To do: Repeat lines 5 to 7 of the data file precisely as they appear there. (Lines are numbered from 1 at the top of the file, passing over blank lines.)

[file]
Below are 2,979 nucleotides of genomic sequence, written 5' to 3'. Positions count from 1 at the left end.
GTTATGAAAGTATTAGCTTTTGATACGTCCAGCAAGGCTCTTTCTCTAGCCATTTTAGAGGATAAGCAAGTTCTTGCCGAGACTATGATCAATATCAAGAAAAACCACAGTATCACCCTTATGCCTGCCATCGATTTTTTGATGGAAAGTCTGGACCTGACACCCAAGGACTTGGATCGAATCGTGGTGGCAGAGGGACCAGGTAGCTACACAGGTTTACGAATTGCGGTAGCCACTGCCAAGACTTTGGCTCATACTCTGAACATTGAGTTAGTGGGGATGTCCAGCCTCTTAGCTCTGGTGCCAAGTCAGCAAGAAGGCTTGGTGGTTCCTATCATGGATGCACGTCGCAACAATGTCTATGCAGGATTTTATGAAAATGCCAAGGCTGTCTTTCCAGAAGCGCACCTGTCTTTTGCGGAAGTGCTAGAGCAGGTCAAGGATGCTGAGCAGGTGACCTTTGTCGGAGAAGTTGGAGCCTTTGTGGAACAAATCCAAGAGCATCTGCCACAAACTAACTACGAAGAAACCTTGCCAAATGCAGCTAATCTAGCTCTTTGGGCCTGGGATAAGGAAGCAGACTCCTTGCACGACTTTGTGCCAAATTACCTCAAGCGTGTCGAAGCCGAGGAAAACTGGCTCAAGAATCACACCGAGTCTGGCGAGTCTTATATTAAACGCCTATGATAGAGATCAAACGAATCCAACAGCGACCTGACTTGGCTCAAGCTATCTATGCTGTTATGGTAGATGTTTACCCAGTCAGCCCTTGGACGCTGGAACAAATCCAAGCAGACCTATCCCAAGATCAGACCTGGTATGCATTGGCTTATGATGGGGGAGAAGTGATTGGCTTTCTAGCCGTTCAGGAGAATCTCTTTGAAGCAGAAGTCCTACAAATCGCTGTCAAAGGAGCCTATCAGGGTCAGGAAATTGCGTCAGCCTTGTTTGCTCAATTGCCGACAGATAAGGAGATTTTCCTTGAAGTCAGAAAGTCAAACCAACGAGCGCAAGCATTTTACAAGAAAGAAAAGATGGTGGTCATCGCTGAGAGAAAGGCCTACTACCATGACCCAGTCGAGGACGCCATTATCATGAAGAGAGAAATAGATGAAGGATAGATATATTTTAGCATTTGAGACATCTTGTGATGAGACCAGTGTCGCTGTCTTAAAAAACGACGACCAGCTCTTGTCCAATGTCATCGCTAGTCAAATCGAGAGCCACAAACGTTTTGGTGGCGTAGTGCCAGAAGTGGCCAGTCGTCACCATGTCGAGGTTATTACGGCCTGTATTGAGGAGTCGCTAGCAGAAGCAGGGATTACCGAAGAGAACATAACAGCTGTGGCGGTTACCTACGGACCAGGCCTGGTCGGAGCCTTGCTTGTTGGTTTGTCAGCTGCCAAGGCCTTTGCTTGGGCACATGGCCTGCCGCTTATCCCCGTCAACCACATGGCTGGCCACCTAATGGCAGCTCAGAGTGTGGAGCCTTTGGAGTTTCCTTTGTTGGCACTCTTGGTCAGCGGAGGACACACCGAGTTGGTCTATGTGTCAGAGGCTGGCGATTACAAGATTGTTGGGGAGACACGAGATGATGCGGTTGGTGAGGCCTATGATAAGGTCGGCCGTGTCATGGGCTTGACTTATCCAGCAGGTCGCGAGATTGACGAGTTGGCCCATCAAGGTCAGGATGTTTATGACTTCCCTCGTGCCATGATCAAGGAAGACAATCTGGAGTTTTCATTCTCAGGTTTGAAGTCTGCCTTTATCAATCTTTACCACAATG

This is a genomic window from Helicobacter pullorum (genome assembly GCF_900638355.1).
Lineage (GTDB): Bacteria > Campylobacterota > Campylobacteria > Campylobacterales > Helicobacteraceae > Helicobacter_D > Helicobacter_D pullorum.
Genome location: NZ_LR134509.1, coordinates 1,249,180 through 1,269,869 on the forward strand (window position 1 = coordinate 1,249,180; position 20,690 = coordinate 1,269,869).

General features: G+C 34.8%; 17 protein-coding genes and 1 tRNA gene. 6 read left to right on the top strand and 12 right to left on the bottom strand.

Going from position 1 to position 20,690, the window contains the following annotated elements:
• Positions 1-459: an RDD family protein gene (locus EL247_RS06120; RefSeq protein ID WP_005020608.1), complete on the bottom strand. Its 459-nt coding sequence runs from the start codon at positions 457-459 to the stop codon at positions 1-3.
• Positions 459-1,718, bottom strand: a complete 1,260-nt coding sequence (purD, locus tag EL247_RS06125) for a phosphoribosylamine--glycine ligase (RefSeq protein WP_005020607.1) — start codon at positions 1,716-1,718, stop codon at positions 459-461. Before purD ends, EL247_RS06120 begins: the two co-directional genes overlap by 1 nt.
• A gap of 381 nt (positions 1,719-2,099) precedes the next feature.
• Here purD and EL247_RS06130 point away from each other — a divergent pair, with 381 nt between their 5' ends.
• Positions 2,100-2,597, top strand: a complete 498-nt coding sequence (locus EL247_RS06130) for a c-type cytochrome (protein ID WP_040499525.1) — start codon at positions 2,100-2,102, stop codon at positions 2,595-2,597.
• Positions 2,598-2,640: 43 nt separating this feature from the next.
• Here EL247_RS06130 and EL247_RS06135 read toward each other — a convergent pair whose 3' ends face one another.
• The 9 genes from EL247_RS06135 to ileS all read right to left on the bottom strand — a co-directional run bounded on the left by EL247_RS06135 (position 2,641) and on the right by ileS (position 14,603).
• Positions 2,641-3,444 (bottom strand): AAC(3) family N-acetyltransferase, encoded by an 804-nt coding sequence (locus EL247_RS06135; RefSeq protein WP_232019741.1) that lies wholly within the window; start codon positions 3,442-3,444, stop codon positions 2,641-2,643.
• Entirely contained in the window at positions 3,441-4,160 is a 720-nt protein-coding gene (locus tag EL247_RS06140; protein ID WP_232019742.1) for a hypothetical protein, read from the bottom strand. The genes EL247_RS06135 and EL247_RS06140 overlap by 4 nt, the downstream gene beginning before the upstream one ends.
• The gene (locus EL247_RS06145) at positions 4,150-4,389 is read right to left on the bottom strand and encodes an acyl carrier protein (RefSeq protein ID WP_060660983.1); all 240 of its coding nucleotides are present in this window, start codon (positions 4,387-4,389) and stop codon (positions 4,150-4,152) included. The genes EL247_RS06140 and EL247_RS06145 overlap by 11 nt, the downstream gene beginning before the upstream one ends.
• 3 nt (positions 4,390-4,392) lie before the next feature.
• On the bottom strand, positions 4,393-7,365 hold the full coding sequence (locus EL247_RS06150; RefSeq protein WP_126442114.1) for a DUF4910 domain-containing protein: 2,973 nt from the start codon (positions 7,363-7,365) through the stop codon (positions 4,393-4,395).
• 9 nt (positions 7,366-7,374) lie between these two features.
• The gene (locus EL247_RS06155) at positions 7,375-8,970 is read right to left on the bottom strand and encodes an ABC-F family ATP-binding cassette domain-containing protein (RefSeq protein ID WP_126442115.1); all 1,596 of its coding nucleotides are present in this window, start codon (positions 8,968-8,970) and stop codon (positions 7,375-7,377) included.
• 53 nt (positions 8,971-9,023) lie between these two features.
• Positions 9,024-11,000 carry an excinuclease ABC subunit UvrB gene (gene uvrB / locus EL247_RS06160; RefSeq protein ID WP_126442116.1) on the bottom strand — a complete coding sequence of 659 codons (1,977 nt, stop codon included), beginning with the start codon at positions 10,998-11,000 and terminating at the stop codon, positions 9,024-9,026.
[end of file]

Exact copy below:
Genome location: NZ_LR134509.1, coordinates 1,249,180 through 1,269,869 on the forward strand (window position 1 = coordinate 1,249,180; position 20,690 = coordinate 1,269,869).

General features: G+C 34.8%; 17 protein-coding genes and 1 tRNA gene. 6 read left to right on the top strand and 12 right to left on the bottom strand.

Going from position 1 to position 20,690, the window contains the following annotated elements: